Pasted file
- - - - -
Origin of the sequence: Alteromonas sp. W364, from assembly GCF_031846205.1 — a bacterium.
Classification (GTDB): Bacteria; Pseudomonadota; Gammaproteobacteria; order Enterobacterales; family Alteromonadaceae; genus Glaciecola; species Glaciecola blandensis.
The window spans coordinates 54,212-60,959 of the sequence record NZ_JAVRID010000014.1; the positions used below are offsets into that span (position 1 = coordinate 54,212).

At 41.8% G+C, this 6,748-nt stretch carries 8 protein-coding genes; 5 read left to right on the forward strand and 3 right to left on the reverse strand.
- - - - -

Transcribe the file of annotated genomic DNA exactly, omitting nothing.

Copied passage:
Origin of the sequence: Alteromonas sp. W364, from assembly GCF_031846205.1 — a bacterium.
Classification (GTDB): Bacteria; Pseudomonadota; Gammaproteobacteria; order Enterobacterales; family Alteromonadaceae; genus Glaciecola; species Glaciecola blandensis.
The window spans coordinates 54,212-60,959 of the sequence record NZ_JAVRID010000014.1; the positions used below are offsets into that span (position 1 = coordinate 54,212).

At 41.8% G+C, this 6,748-nt stretch carries 8 protein-coding genes; 5 read left to right on the forward strand and 3 right to left on the reverse strand.